The dimensions of the fiberballs and denier of the fibers are important for aesthetic reasons, but it will be understood that aesthetic preferences can and do change in the course of time. The cut lengths are preferred for making the desired fiberballs of low hairiness. As has been suggested in the art, a mixture of fiber deniers may be desired for aesthetic reasons.
Determination of Crimp Frequency:
The crimp frequencies are determined using a Crimp Balance Zweigle S-160 from Zweigle Reutlingen (Germany).
Determination of Primary Crimp Frequency:
The number of primary crimps is counted while the specimen is under a low tension. Thus, the individual fibers are fixed on the Crimp Balance and a weight of 2 mg/dtex is placed on the hook and the primary crimps are counted. (The measured length may be recorded as L1.) The frequency is calculated based on the specimen's extended length L2 under high tension. This extended length L2 is determined under a weight of 45 mg/dtex. The crimp frequency is then calculated with regard to L2.
Determination of Secondary Crimp Frequency:
The extended length L2 is determined as above and the specimen is then relaxed completely to 60% of its extended length. The secondary crimp is then counted and its frequency calculated with regard to the extended length L2 under 45 mg/dtex.
Measurement of the Uncrimping Stress of the Secondary Crimp:
The heat-setting of the secondary crimp helps establish the memory of the fibers to spontaneously curl. The measurement of the force required to uncrimp the secondary crimp is directly related to the fibers potential to spontaneously curl. Weak forces show poor heat-setting. This may result in poor fiberball structure even when the frequency and amplitude of the secondary crimp are otherwise adequate.
A bundle of fibers, cut from a rope of about 0.7 ktex is fixed with clamps on the Instron and the bundle elongated at a constant rate of extension until the resulting curve becomes a straight line. The bundle is marked at the clamps level and removed from the Instron. The bundle is weighed to calculate its exact ktex and a weight of 2 mg/dtex is suspended to determine its length between the two marks (i.e. the uncrimping strain for the secondary crimp). This length is recorded on the stress strain curve, so as to determine the uncrimping stress for the secondary crimp. The uncrimping stress for the primary crimp can be calculated by continuing the straight line portion of the stress strain curve until it intersects with the base line. From the intersection point a perpendicular is drawn up until it intersects the stress strain curve. The stress read at this intersection point corresponds to the total uncrimping force of the bundle, from which the uncrimping force of the primary crimp is calculated by the difference between the total force and the force to uncrimp the secondary crimp. The force required to uncrimp the primary crimp is generally an order of magnitude higher than the force required to uncrimp the secondary crimp.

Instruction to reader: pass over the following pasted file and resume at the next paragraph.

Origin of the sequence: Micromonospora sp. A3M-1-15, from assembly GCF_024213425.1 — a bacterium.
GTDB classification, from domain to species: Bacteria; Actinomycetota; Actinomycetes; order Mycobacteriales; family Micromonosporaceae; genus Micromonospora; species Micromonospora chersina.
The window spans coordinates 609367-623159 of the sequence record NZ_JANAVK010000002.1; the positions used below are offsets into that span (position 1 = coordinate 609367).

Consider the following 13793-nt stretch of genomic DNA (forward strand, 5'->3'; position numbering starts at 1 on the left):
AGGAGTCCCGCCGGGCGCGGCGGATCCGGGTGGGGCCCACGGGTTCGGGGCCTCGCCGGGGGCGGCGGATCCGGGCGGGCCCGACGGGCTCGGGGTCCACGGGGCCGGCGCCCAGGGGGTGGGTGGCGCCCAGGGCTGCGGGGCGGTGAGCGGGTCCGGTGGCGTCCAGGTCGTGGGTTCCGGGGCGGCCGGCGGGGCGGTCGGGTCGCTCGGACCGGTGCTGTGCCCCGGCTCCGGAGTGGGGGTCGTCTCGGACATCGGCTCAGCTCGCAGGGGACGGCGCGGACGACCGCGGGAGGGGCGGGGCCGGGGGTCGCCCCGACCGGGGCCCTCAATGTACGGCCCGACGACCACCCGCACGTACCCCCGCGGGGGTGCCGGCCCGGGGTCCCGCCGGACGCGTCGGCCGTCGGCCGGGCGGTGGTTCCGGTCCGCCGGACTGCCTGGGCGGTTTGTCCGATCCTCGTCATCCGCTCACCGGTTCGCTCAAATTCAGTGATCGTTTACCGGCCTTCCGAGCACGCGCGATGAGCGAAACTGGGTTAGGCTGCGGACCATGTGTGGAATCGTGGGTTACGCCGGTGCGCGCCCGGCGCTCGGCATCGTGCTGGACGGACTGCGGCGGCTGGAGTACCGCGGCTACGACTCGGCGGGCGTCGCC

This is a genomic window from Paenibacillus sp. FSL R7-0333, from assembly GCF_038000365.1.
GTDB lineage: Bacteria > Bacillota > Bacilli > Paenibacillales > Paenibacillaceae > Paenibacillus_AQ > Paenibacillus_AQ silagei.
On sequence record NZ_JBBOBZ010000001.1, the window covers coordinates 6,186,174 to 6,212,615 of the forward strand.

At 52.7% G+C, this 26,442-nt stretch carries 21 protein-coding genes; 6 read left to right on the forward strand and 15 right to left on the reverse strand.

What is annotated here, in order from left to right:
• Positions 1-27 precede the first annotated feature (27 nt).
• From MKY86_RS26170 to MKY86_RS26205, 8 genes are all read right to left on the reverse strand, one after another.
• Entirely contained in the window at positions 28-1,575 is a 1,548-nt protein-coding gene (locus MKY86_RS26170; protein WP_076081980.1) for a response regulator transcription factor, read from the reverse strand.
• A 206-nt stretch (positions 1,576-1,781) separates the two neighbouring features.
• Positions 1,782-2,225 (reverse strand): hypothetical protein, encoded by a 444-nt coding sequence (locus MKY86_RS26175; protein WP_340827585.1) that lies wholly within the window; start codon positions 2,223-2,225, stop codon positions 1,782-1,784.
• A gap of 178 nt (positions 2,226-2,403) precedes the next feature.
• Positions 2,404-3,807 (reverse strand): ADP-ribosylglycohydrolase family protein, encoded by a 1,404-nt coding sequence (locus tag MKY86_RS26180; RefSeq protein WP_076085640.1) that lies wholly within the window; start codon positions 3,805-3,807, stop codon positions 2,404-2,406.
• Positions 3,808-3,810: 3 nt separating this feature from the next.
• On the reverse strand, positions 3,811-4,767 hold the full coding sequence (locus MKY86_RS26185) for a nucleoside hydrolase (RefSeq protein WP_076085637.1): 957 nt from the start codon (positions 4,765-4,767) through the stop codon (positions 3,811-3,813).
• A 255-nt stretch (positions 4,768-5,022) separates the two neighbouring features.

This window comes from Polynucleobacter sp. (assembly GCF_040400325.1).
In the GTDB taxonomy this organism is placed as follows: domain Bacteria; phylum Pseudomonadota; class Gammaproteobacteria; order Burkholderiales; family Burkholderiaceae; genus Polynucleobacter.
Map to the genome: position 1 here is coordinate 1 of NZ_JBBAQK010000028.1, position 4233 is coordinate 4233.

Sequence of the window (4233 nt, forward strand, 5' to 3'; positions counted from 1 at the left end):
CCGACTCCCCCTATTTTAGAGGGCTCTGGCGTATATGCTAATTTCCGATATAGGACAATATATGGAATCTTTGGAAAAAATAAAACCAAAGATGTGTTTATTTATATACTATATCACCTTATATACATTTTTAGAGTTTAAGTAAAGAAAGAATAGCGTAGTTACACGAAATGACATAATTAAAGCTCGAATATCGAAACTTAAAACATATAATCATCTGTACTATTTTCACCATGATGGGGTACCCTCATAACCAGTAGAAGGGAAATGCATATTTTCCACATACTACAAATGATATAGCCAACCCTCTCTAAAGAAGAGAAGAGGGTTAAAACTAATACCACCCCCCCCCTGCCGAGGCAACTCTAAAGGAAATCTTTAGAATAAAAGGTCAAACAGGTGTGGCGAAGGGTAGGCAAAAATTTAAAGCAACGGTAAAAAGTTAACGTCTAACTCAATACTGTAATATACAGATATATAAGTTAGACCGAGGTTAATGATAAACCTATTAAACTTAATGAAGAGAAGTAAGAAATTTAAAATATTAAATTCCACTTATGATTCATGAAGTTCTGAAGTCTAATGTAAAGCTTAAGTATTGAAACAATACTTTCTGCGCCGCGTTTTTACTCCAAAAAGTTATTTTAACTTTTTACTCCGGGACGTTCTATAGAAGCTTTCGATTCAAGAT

As will readily be understood, the present invention is particularly useful as applied to fiberfill, for filling applications, and to polyester fibers having characteristics suitable for such purposes, but the invention is not restricted thereto. As can be understood from U.S. Pat. No. 5,218,740, fiber clusters may also be made from other fibers, and need not be restricted to the deniers useful and suitable for filling purposes. Also, other variations will be evident to those skilled in the art. For instance, fiber clusters may be made from blends of different materials, to gain advantages and enhanced properties. Especially advantageous results may be obtained by combining in the same cluster structure different fiber configurations, as regards to crimp, and/or denier, and/or fiber structure, to maximize the individual contributions in the whole cluster. Furthermore, different types of crimp may be combined in the same fiber with advantage, to give an enhanced cluster making potential, and/or improved properties in the resulting cluster. Also, as indicated, those skilled in the art can devise many ways of generating a three-dimensional loopy structure in a filament without using a stuffer box crimper, so that such loopy filaments are suitable for (cutting into staple and) forming into clusters on appropriate machines such as modified Lorch equipment or modified cards. Such alternative crimping means may include stuffer jet crimping, false twist texturing and air jet texturing, by way of example.
The invention is not restricted only to the process or apparatus embodiments set out specifically herein. Indeed, a description of a particularly useful molding center that has already given good results is disclosed in an application recently filed by Curran, et al (FA 0682, Jul. 13, 1994), the disclosure of which is hereby specifically incorporated herein by references; modifications thereof will be apparent to those skilled in the art.
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|U.S. Classification||428/357, 428/369, 428/373, 428/370, 428/362|
|International Classification||D04H1/54, D04H1/42, D06M15/507, A47G9/00, B68G1/00, D04H1/00|
|Cooperative Classification||D06M15/507, Y10T428/2924, Y10T428/2909, Y10T428/2922, B68G1/00, Y10T428/29, D04H1/005, D04H1/42, A47G9/00, Y10T428/2929, B68G2001/005, D04H1/54|
|European Classification||A47G9/00, D06M15/507, B68G1/00, D04H1/42, D04H1/54, D04H1/00B|